With 24 hours to go, there are a fair number of people in America and Britain wondering whether ‘Merry Christmas’ would be a suitable greeting tomorrow. After two thousand and six years, they’re questioning the acceptability of the sentiment. Will it offend non-Christians?
It’s over a decade since a US presidential card has actually mentioned Christmas. Even the born-again George W has not reversed this cultural pusillanimity. But this year in Britain some cards are actually wishing ‘Happy Holidays’ instead. In Birmingham a few local councillors have chosen to rename the Christian festival ‘Winterval’, as if the onset of the freezing season was something to celebrate! And a recent survey by the law firm, Peninsula, has found that an astonishing 74 per cent of employers have disallowed Christmas decorations in their offices.
At the bottom of this bizarre nonsense — to call it concern for the feelings of non-Christians is tantamount to abuse of the latter, because none would feel aggrieved by the celebration of Christmas — is the exaggerated pursuit of political correctness taken all the way to the point of madness. It’s one thing to address women as ‘Ms’, drop the golliwog from Robertson’s jam and re-write most of Enid Blyton, but is it necessary to view religious festivities as competitions of faith? And then to assume they are in conflict and that the enjoyment of one is somehow the demotion or denigration of another?
Of course, not everyone in the West has succumbed to this mid-winter madness. My old friend Trevor Phillips, now Chairman of Britain’s Commission for Racial Equality, has sent Christmas cards which mock this fashion for political correctness. With a traditional nativity scene on the cover, they carry tongue-in-cheek doodlings such as ‘Three wise men can’t be all men’ and ‘The snow looks hideously white’. It’s a jab in the eye of the Birmingham brigade. But I wonder how much of the credit goes to Trevor’s Indian wife, Asha?
India with its myriad faiths — though sometimes a lot less tolerance — can remind our western cousins one doesn’t have to be a Christian to celebrate Christmas. Or Eid, or Diwali or Passover for that matter.
I grew up eagerly anticipating the 25th of December. I enjoy singing carols, hungrily tuck into the turkey and mince pies and find Christmas trees a comforting presence except, of course, when the cleaning-up starts on the 5th! So, tomorrow, regardless of whether you’re Muslim, Hindu, Sikh, Buddhist, Jain or Parsi — or even a Christian! — I shall greet you with a loud and cheery ‘Merry Christmas’. And, frankly, that’s what I expect in return.
However, today let me borrow a more elaborate and legally precise greeting received by email from my cousin Bhartu in New York. Needless to say, I’ve taken his express permission to pass it on:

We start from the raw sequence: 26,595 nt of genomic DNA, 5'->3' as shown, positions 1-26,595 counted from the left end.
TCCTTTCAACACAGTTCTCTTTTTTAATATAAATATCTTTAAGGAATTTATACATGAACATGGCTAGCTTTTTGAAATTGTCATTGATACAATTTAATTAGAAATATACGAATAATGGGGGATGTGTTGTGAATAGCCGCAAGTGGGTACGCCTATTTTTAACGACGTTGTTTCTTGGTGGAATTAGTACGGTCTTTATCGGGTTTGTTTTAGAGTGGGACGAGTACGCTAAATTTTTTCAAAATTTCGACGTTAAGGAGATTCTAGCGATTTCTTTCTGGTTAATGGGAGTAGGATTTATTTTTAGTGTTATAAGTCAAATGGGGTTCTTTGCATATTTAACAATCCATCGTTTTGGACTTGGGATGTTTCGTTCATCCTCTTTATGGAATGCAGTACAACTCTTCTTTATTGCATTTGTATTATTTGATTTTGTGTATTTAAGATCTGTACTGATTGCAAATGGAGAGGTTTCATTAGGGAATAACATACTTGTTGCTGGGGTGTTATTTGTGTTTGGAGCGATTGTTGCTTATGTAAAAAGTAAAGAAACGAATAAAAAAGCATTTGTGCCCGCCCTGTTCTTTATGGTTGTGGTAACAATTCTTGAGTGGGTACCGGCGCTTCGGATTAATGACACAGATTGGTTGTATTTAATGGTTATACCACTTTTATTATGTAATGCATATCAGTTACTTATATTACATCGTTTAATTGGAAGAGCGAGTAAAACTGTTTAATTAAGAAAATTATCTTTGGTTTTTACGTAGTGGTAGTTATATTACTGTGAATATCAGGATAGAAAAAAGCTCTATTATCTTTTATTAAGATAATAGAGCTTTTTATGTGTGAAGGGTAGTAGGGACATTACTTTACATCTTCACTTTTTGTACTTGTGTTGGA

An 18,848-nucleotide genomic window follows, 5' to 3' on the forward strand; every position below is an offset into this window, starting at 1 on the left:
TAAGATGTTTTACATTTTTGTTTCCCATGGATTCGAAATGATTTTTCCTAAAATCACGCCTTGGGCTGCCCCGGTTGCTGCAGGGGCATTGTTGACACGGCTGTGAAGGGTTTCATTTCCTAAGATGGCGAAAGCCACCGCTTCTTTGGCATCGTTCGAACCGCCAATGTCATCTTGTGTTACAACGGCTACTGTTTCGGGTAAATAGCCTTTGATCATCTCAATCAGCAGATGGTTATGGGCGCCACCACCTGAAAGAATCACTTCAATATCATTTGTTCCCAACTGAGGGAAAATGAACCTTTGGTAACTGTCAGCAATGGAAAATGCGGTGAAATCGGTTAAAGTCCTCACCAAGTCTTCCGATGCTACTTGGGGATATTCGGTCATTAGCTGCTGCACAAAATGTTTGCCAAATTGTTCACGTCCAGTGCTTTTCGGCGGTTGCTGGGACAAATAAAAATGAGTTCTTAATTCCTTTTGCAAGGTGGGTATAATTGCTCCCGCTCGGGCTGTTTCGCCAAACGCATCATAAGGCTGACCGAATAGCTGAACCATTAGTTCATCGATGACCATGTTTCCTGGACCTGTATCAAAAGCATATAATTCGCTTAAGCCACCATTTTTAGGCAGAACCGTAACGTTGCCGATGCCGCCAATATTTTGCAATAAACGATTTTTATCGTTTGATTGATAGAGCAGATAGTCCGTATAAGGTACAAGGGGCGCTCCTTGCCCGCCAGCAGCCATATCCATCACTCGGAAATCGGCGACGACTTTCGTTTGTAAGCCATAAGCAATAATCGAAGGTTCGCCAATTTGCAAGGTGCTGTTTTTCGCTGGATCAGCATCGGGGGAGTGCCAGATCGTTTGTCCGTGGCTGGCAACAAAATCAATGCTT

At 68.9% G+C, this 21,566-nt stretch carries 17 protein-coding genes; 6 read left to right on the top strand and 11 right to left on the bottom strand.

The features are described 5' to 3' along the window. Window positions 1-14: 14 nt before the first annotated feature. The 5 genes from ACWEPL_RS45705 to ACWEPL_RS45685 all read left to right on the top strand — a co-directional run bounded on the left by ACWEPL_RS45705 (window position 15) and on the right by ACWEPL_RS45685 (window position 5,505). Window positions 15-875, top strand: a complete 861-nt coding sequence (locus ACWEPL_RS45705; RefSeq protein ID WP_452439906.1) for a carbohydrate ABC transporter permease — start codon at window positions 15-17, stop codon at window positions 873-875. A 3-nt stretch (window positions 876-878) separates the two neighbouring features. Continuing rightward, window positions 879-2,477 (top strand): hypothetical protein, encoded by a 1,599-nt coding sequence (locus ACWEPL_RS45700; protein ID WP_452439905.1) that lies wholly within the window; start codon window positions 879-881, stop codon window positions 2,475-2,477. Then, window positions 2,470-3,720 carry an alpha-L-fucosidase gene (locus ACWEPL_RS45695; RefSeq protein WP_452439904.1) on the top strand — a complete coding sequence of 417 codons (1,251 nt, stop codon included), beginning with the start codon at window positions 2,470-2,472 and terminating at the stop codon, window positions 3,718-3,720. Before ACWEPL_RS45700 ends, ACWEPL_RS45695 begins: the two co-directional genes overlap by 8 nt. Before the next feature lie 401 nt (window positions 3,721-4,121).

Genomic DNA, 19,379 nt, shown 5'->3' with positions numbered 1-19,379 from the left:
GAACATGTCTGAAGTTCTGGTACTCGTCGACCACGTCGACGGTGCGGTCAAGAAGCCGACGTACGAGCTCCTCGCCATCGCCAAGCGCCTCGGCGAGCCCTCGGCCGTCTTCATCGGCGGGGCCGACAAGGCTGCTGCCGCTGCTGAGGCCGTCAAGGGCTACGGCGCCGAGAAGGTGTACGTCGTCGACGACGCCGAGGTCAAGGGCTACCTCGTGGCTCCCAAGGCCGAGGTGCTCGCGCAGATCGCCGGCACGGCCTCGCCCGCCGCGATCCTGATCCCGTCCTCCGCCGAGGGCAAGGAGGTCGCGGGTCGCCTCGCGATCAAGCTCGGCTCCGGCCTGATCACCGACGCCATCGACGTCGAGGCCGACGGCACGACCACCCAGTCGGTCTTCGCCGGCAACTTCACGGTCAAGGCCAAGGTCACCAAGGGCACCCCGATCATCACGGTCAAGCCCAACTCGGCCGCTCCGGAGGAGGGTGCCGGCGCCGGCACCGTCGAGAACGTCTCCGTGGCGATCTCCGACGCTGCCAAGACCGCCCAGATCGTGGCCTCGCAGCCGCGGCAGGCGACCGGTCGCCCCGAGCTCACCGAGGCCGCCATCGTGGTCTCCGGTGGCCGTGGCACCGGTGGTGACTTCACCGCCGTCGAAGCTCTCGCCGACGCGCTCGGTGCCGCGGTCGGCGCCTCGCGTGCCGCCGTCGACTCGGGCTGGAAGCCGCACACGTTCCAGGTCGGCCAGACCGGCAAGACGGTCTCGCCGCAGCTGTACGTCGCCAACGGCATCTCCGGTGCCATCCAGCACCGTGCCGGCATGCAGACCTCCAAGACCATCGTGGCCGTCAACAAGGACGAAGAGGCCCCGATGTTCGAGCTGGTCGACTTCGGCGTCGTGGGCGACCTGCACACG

“Please accept with no obligation, implied or implicit, my best wishes for an environmentally conscious, socially responsible, low stress, non-addictive, gender neutral celebration of the summer solstice holiday, practiced with the most enjoyable traditions of religious persuasion or secular practices of your choice with respect for the religious/secular persuasions and/or traditions of others, or their choice not to practice religious or secular traditions at all.
I also wish you a fiscally successful, personally fulfilling and medically uncomplicated recognition of the onset of the generally accepted calendar year 2007, but not without due respect for the calendars of choice of other cultures whose contributions to society have helped make our country great (not to imply that India is necessarily greater than any other country) and without regard to the race, creed, colour, age, physical ability, religious faith or sexual preference of the wishee.
By accepting this greeting, you are accepting these terms: This greeting is subject to clarification or withdrawal. It is freely transferable with no alteration to the original greeting. It implies no promise by the wisher to actually implement any of the wishes for her/himself or others and is void where prohibited by law, and is revocable at the sole discretion of the wisher. This wish is warranted to perform as expected within the usual application of good tidings for a period of one year or until the issuance of a subsequent holiday greeting, whichever comes first, and warranty is limited to replacement of this wish or issuance of a new wish at the sole discretion of the wisher.
Disclaimer: No trees were harmed in the sending of this message; however, a significant number of electrons were slightly inconvenienced.